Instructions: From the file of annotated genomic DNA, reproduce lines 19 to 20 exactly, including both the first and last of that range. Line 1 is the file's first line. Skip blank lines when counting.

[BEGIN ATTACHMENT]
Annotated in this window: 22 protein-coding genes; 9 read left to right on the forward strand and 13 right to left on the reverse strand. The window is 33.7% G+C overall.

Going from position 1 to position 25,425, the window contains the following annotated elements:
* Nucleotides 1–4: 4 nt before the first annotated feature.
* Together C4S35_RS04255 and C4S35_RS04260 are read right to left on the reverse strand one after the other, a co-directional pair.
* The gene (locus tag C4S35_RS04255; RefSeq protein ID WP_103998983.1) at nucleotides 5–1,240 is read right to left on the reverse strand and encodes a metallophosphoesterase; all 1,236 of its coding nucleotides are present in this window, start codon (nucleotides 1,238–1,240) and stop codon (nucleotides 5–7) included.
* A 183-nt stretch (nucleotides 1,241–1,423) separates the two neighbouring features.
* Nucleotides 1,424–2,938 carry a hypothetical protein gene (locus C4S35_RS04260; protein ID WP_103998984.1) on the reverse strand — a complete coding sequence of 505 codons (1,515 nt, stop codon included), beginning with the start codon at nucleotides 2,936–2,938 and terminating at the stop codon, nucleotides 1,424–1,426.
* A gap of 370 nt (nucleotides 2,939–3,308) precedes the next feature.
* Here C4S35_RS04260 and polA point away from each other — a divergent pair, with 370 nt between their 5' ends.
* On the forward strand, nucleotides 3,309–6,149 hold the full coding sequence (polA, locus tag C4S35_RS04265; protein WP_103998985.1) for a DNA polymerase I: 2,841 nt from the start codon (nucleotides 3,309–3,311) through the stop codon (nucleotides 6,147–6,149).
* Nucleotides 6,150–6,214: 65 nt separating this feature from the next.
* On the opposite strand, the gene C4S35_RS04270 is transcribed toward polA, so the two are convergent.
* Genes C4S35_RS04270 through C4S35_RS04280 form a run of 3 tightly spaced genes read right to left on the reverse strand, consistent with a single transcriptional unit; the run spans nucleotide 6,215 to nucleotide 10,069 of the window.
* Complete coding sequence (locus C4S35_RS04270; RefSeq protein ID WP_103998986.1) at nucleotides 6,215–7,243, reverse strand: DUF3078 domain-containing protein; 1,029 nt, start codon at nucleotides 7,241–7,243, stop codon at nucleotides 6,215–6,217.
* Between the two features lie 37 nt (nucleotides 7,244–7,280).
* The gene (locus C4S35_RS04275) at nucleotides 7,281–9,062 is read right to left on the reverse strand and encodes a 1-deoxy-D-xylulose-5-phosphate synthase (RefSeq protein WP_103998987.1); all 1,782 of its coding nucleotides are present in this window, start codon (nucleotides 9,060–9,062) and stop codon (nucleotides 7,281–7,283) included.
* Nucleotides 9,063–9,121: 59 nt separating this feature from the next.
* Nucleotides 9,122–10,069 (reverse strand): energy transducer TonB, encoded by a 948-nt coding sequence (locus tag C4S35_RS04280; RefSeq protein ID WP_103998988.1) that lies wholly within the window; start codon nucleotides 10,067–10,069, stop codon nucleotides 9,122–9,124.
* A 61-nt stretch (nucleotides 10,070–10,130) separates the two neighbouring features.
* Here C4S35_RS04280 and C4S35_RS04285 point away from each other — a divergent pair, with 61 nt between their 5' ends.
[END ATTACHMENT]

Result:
* A 61-nt stretch (nucleotides 10,070–10,130) separates the two neighbouring features.
* Here C4S35_RS04280 and C4S35_RS04285 point away from each other — a divergent pair, with 61 nt between their 5' ends.